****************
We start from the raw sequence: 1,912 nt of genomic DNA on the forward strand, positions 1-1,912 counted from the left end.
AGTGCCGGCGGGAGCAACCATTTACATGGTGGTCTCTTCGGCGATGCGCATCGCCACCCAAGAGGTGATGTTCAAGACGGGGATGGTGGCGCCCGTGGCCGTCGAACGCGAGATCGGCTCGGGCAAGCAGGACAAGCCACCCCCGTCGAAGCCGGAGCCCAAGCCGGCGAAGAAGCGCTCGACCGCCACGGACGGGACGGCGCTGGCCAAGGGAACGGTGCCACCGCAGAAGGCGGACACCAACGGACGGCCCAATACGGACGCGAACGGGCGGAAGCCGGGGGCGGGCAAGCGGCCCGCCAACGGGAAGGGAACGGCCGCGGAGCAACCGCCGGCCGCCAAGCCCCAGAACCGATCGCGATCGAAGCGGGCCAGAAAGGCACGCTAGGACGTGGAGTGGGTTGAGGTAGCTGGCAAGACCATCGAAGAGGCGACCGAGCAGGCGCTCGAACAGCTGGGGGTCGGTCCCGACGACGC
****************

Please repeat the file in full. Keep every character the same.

We start from the raw sequence: 1,912 nt of genomic DNA on the forward strand, positions 1-1,912 counted from the left end.
AGTGCCGGCGGGAGCAACCATTTACATGGTGGTCTCTTCGGCGATGCGCATCGCCACCCAAGAGGTGATGTTCAAGACGGGGATGGTGGCGCCCGTGGCCGTCGAACGCGAGATCGGCTCGGGCAAGCAGGACAAGCCACCCCCGTCGAAGCCGGAGCCCAAGCCGGCGAAGAAGCGCTCGACCGCCACGGACGGGACGGCGCTGGCCAAGGGAACGGTGCCACCGCAGAAGGCGGACACCAACGGACGGCCCAATACGGACGCGAACGGGCGGAAGCCGGGGGCGGGCAAGCGGCCCGCCAACGGGAAGGGAACGGCCGCGGAGCAACCGCCGGCCGCCAAGCCCCAGAACCGATCGCGATCGAAGCGGGCCAGAAAGGCACGCTAGGACGTGGAGTGGGTTGAGGTAGCTGGCAAGACCATCGAAGAGGCGACCGAGCAGGCGCTCGAACAGCTGGGGGTCGGTCCCGACGACGC